The article below appeared originally online at Inter Press Service by Thalif Deen.
An international coalition of academics and environmental activists has launched a global campaign for the creation of a new U.N. convention to protect “mother earth”.
With the United Nations fighting a relentless battle against water pollution, loss of biodiversity, desertification, deforestation, climate change and a depleted ozone layer, the campaign for a “Universal Declaration of the Rights of Mother Earth” has taken added significance.
“It is not too late to change course and improve our relationship with Mother Earth,” says U.N. Deputy Secretary-General Asha-Rose Migiro. “But time is running out,” she warns.
Maude Barlow, a lead campaigner for the U.N. convention and chairperson of the Council of Canadians, a citizen’s advocacy organisation, said: “We hope that one day a Universal Declaration of the Rights of Mother Earth will stand as the companion to the 1948 Universal Declaration of Human Rights as one of the guiding covenants of our time.”
The campaign has also been boosted by the fact that the United Nations is commemorating two key environment-related events this year: the International Year of Forests and the beginning of the International Decade for Biodiversity.
“It took a long time to get the world to accept the Universal Declaration of Human Rights,” Barlow told IPS.
“It will not be an easy struggle to have the rights of nature understood and adopted. But it will happen one day,” she predicted.
Last month, a group of scholars and environmental experts from around the world launched a new book titled ‘The Rights of Nature: The Case for a Universal Declaration of the Rights of Mother Earth and Wild Law: A Manifesto for Earth and Justice.’
Speaking at the launch in New York Apr. 21, Shannon Biggs, director of the community rights programme at Global Exchange, said: “Today’s environmental laws place commerce above nature, and in so doing they legalise harm to ecosystems.”
“We see communities across the world, including the United States, taking action to change this model in recognition of the rights of nature, and to protect our environment, our communities and our future,” said Biggs, author of ‘Building the Green Economy: Success Stories from the Grassroots.’
Addressing the U.N. General Assembly in April 2009, Bolivian President Evo Morales made a strong push for the proposed new Convention.
And in December, the General Assembly adopted a resolution calling on all 192 member states to share their experiences and perspectives on how to create “harmony with nature”.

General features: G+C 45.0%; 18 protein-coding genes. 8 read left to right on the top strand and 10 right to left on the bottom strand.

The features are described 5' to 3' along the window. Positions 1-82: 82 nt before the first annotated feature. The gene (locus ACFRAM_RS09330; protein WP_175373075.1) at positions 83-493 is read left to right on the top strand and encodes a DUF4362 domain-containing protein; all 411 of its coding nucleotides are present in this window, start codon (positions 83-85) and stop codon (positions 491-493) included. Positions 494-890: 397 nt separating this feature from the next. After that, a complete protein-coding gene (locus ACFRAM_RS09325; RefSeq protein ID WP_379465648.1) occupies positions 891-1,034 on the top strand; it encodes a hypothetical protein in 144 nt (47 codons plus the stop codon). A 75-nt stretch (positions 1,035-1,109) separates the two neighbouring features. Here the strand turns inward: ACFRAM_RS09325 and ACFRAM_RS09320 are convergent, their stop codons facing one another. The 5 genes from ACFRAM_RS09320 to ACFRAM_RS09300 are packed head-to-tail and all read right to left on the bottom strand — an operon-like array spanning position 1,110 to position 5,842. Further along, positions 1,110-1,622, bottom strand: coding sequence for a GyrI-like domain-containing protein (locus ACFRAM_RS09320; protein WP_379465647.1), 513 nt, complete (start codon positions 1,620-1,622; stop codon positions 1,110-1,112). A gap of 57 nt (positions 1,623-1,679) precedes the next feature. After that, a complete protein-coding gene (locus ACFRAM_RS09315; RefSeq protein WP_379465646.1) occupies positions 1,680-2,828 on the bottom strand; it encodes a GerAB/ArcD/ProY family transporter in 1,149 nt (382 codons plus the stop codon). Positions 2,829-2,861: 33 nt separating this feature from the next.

A draft Universal Declaration of the Rights of Mother Earth was approved at the World People’s Conference on Climate Change and the Rights of Mother Earth in Cochabamba, Bolivia in April 2010.
The draft declaration was formally presented to U.N. Secretary-General Ban Ki-moon in May last year.
Barlow told IPS the rights of nature are based on the notion that the natural world is a fully operating system, a community, with its own laws. It is therefore necessary for humans to construct laws that are compatible with the laws of nature.
This means promoting human and community development in a way that protects nature and promotes sustainability, said Barlow, a former U.N. Adviser on Water.
“What might it look like if we created laws to give the earth and other species the right to exist?” she asked. “If we believe that rights are inherent, existing by virtue of our creation, then they belong to all nature, not just to humans.”
“We are not talking about every insect or fish, for example, as having the same kind of individual rights currently understood for humans,” she added.
However, under a system that recognises the rights of nature, it would be unlawful to drive a species to extinction or to destroy a watershed.
Technically, the Gulf could sue British Petroleum for that disastrous oil spill. And the ocean around the nuclear reactor in Japan could sue the owners, she said.
Asked about the link between indigenous peoples and the protection of Mother Earth, Barlow said indigenous peoples are in fact, the inspiration for the declaration and it is no coincidence that it came out of a summit filled with indigenous leaders in Cochabamba Bolivia last year.
Recognising the rights of nature would essentially open up a whole new front in the advancement of “third generation” rights, those rights dealing with self determination, economic and social development and collective responsibility to protect and preserve natural resources.
“The rights of nature as a concept is totally compatible with the U.N. Declaration on the Rights of Indigenous Peoples and completely complements it,” she added.
Asked about future plans, Barlow told IPS there are moves to present the concept, book and declaration to the climate justice community in Durban in December at the Conference of Parties (COP 17) and to the water justice movement in Marseilles in March 2012 at the World Water Forum.
She said there are also plans to get the proposed Convention into the agenda of the Rio+20 conference on the environment in Rio next April.
In the end, she said, “We are trying to say that there is no such thing as a human right if the earth cannot sustain life and it is no coincidence that where poor people are dying, so is the water, forests and air around them.”
The rights of humans and nature are deeply intertwined, and “we forget this at our peril”, she added.
So far at the United Nations, “we have had an interactive dialogue on harmony with nature”.
Barlow said the full declaration is probably a way off in terms of ratification at the United Nations, but several countries, including Bolivia and Ecuador, have adopted laws recognising these rights and others are expected to soon follow.